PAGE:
At the very beginning of the Gita (2:14), Krishna says that the meeting of the indriyas (senses) with the external objects causes polarities of pleasure and pain. He tells Arjun to learn to tolerate them, as they are transient. In the contemporary world this is expressed as, 'This too shall pass'. If this is inculcated at experiential level, we can transcend these polarities to find them equally acceptable.

There are five indriyas viz. vision, hearing, smell, taste and touch. Their corresponding physical parts are  eyes, ears, nose, tongue and skin. The sensory parts are those parts of the brain which process the physical inputs of the respective organs.

However, these sense instruments have a lot of limitations. For example, the eye - it can only process a particular frequency of light which we call visible light. Secondly, it cannot process more than 15 images per second and this is the basis for the creation of videos and movies giving us the pleasure of screen watching. Thirdly, it requires a minimum amount of light to be able to view an object.  These limitations of indriyas , hinder our ability to differentiate between the  Sat (permanant) and the Asat(impermanent) and make us perceive the rope as a coiled snake.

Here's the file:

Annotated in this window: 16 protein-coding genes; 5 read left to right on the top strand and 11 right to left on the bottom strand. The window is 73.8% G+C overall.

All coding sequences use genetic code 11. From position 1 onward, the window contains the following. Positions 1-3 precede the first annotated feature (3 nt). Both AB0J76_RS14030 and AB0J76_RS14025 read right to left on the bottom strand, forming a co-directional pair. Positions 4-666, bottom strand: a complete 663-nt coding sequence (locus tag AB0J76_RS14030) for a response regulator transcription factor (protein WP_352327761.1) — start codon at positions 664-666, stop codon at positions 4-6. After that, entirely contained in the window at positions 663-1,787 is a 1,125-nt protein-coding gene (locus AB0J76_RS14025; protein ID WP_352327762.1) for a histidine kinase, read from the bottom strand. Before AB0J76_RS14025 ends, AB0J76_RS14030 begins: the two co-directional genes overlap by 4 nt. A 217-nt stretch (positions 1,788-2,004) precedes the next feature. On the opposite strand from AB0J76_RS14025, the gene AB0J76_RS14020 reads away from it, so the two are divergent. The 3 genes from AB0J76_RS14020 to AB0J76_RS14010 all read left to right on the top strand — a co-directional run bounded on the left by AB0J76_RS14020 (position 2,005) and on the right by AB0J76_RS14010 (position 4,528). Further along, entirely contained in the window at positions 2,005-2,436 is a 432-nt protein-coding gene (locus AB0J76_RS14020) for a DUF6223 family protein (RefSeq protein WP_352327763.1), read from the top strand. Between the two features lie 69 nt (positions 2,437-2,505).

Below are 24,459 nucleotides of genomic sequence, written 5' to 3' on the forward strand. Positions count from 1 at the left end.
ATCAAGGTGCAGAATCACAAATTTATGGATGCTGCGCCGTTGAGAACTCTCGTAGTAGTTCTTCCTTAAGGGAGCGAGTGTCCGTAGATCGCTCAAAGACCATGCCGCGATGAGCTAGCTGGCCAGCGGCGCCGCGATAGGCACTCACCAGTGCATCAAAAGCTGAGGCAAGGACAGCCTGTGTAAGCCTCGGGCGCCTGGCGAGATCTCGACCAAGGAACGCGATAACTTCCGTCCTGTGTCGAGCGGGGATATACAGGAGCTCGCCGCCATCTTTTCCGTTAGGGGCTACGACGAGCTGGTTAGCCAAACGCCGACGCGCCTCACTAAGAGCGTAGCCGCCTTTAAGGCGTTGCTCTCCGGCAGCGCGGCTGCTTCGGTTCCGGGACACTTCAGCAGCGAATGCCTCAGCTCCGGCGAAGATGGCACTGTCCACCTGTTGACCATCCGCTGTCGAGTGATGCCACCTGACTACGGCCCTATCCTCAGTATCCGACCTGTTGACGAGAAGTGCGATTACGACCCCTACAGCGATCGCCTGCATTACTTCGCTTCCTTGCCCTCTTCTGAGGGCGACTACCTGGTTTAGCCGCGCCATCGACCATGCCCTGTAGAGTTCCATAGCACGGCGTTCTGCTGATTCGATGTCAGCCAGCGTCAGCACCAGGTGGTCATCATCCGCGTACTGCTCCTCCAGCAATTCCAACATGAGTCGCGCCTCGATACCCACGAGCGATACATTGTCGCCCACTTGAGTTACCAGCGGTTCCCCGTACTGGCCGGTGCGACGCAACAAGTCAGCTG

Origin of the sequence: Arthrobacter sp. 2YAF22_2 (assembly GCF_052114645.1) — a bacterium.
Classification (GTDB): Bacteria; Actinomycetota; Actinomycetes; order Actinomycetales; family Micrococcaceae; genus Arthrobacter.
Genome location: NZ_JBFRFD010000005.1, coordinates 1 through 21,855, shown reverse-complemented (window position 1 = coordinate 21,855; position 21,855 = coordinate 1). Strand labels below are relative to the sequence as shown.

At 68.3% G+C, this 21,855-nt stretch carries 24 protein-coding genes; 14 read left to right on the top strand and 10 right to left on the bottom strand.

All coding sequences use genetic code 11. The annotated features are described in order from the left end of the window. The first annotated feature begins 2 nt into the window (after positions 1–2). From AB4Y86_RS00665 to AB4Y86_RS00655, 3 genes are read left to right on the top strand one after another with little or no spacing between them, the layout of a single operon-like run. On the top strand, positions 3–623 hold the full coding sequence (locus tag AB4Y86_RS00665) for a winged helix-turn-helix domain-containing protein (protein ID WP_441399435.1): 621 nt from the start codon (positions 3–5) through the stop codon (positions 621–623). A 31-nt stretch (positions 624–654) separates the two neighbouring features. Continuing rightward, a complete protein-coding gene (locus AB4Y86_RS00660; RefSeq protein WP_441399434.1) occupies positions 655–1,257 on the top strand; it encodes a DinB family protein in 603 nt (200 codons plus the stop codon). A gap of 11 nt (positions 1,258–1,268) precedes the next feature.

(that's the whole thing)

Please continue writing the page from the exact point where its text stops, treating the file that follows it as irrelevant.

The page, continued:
Even the sensory parts of these instruments in the brain are handicapped by the limitations of the instruments. Secondly, they suffer from the fine-tuning done to them especially during childhood, which is termed as hard wiring. This results in motivated perception, to see what we want to see.

This inability to see Sat and the tendency to gravitate towards Asat results in misery. Krishna says (2:15) that when we maintain a balance during the onslaught of the polarities of pleasure and pain, we are eligible for the Amrut( moksha ), which is liberation here and now.

Source - Daily World


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